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by James Jopling, BHF Scotland
25 March 2021
Associate feature: BHF Scotland welcomes new organ donation law

Associate feature: BHF Scotland welcomes new organ donation law

Almost five years to the day, Scotland took its first steps towards giving the gift of life to many more people, when a member’s bill was introduced in the Scottish Parliament which sought to change the law on organ donation.

That bill was instigated by British Heart Foundation (BHF) Scotland’s campaign to raise awareness of the importance of the change and tomorrow, the issue comes full circle.

On March 26th, new legislation will see Scotland adopt an opt-out system, meaning everyone will automatically be considered an organ and tissue donor unless they opt-out. 

The law has been passed to save and improve lives. On average across the UK, three people die each day in need of a new organ.

Around 500 people in Scotland are currently waiting for an organ transplant.

Tragically, there is a drastic shortage of donors meaning many people are living with life-limiting illnesses and an uncertain future.

A heart transplant may be the last option for people with end stage heart failure for which there is no cure.

Around 200 heart transplants are carried out in the UK every year, but more people could benefit if the number of donors increased.

We believe the new law will offer patients the much-needed hope that a donor will be found before it’s too late.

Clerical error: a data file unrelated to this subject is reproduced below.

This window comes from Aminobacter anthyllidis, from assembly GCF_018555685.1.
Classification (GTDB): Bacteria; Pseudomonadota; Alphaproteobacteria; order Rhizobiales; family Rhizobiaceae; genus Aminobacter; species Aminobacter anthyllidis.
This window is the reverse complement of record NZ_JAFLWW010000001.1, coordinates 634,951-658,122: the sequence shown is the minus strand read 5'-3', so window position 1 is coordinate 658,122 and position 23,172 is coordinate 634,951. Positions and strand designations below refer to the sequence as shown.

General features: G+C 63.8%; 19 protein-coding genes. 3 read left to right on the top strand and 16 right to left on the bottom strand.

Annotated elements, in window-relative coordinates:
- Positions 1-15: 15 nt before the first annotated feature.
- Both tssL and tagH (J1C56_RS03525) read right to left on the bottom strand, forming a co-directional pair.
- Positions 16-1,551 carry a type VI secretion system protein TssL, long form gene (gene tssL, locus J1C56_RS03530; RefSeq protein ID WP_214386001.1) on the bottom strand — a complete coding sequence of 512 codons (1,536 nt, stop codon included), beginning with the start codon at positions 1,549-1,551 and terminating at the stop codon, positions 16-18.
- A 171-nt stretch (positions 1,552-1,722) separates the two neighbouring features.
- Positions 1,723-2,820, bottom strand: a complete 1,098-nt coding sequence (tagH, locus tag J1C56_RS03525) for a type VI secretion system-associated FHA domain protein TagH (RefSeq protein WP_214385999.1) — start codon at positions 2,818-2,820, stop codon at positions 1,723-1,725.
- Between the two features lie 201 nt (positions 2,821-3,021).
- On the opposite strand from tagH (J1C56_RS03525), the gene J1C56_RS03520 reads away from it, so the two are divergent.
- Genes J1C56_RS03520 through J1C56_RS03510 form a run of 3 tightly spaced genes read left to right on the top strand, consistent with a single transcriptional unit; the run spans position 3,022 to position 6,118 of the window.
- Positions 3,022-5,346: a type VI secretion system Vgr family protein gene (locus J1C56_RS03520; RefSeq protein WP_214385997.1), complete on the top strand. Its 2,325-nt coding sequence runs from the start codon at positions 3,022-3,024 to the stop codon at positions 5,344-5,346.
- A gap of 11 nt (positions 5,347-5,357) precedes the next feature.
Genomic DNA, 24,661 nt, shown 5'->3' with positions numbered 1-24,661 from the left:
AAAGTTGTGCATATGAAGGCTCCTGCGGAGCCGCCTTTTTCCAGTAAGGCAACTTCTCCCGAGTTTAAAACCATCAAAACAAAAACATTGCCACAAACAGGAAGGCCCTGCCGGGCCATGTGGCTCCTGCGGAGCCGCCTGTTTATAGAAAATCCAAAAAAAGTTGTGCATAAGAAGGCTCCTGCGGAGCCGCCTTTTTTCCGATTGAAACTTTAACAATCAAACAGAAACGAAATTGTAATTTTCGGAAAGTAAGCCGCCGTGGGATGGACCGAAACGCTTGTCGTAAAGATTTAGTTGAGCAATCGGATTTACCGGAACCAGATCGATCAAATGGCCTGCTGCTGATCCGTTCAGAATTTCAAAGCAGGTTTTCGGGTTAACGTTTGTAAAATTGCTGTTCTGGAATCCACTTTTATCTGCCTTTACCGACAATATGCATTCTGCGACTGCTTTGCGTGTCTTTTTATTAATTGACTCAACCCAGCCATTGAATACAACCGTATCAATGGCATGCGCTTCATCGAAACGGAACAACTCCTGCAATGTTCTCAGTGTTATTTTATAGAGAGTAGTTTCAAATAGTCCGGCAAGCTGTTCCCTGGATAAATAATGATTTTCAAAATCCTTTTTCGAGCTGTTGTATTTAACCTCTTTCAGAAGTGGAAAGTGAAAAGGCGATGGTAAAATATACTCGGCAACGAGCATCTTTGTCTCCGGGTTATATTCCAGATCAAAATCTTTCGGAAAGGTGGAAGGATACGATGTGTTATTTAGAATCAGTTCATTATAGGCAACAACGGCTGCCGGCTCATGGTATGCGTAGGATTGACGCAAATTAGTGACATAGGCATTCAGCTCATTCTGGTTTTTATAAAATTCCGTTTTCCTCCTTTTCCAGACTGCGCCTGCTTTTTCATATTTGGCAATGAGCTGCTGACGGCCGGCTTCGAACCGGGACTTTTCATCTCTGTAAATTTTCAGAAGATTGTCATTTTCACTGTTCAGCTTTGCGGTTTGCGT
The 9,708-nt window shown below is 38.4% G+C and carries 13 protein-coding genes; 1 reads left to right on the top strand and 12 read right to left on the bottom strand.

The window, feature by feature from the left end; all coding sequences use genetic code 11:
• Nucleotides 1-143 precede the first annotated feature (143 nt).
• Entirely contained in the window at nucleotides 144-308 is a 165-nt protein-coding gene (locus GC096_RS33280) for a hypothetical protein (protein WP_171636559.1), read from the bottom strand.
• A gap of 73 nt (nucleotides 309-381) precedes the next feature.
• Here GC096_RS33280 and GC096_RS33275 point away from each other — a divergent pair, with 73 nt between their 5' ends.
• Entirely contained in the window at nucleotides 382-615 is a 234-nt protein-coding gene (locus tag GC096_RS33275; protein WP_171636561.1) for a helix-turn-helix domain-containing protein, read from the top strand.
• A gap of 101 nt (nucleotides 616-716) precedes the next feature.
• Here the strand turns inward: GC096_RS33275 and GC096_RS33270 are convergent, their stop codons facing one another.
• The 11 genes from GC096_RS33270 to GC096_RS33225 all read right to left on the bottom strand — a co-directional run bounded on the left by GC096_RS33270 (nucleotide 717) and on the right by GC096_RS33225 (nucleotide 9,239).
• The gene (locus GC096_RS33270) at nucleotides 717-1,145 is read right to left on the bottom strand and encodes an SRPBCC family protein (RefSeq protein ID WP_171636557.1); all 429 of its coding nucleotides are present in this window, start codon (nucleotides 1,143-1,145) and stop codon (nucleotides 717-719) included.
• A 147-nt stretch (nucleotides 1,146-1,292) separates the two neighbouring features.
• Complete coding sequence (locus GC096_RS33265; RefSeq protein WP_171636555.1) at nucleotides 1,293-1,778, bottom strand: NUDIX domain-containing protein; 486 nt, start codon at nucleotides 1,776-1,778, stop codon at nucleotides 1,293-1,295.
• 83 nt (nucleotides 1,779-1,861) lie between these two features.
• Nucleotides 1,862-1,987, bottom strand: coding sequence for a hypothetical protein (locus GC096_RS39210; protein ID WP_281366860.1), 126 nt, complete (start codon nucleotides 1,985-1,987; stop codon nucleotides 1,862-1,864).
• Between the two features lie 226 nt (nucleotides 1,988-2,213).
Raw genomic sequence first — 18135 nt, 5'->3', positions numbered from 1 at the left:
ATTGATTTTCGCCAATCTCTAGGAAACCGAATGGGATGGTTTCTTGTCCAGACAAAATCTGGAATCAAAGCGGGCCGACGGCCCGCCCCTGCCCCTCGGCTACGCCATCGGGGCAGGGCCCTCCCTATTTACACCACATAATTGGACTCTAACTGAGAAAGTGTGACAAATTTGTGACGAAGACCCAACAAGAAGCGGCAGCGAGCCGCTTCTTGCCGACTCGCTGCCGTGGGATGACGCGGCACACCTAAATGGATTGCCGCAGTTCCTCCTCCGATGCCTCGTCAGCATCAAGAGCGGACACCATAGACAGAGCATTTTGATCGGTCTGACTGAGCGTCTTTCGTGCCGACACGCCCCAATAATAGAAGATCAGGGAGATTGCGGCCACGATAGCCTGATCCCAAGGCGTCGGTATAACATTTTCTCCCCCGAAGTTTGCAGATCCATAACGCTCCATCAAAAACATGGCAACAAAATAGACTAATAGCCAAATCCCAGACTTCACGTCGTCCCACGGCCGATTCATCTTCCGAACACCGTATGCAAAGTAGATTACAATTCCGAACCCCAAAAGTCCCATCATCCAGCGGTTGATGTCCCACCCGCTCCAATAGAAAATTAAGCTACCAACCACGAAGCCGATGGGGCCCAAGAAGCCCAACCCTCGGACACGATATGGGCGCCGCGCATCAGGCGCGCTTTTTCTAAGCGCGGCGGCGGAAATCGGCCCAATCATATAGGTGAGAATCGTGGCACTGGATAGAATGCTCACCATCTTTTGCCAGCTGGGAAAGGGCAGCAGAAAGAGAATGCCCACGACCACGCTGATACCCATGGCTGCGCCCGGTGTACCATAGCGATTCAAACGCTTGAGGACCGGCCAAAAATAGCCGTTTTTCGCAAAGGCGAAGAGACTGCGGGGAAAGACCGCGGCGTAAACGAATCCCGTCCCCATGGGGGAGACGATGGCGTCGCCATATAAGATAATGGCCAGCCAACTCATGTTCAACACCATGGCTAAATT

The legislation also paves the way for a shift in our social perceptions relating to organ donation.

The key difference for families living in an opt-out system is that in the absence of a recorded decision, they will know their relative could have opted-out but chose not to do so.

We know from Wales, where family consent increased by nearly 50 per cent in the first two years after the change to an opt-out system, that the legislation can support families to make informed decisions.

It’s a situation we want to replicate here in Scotland.

And we must continue to talk to each other about organ donation.

Knowing our loved ones wishes in the event of their death and sharing our own is vital. It’s a conversation we all need to have.

Donation is, of course, a personal decision and it is important to stress that we still have a choice whether or not we want to donate under the new system.

Organ donation opt-out isn’t the end of the journey.

We have taken a huge step forward but for Scotland to deliver a world class organ donation system, there also needs to be additional investment in infrastructure and highly skilled and trained staff.

In doing so, we will offer those waiting today, and in the future, the greatest opportunity of a second chance of life.

James Jopling is the head of BHF Scotland.

This article was sponsored by BHF Scotland.

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